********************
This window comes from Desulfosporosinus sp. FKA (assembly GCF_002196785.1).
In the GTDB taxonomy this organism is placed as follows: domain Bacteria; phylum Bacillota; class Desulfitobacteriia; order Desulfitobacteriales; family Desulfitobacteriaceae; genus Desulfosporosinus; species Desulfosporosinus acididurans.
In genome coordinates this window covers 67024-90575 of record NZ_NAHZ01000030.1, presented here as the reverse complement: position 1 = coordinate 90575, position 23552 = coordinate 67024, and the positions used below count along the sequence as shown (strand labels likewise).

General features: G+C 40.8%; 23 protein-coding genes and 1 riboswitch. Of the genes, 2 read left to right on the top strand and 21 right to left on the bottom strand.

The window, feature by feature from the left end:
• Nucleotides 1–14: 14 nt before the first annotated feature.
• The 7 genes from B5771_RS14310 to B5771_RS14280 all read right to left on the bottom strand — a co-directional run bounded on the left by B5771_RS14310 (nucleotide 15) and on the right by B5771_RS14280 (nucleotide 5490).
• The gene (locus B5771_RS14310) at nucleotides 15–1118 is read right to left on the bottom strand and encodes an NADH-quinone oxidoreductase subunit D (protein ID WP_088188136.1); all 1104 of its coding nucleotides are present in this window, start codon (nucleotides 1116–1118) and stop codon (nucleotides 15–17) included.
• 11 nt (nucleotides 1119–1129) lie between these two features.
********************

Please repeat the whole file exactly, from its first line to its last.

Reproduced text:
This window comes from Desulfosporosinus sp. FKA (assembly GCF_002196785.1).
In the GTDB taxonomy this organism is placed as follows: domain Bacteria; phylum Bacillota; class Desulfitobacteriia; order Desulfitobacteriales; family Desulfitobacteriaceae; genus Desulfosporosinus; species Desulfosporosinus acididurans.
In genome coordinates this window covers 67024-90575 of record NZ_NAHZ01000030.1, presented here as the reverse complement: position 1 = coordinate 90575, position 23552 = coordinate 67024, and the positions used below count along the sequence as shown (strand labels likewise).

General features: G+C 40.8%; 23 protein-coding genes and 1 riboswitch. Of the genes, 2 read left to right on the top strand and 21 right to left on the bottom strand.

The window, feature by feature from the left end:
• Nucleotides 1–14: 14 nt before the first annotated feature.
• The 7 genes from B5771_RS14310 to B5771_RS14280 all read right to left on the bottom strand — a co-directional run bounded on the left by B5771_RS14310 (nucleotide 15) and on the right by B5771_RS14280 (nucleotide 5490).
• The gene (locus B5771_RS14310) at nucleotides 15–1118 is read right to left on the bottom strand and encodes an NADH-quinone oxidoreductase subunit D (protein ID WP_088188136.1); all 1104 of its coding nucleotides are present in this window, start codon (nucleotides 1116–1118) and stop codon (nucleotides 15–17) included.
• 11 nt (nucleotides 1119–1129) lie between these two features.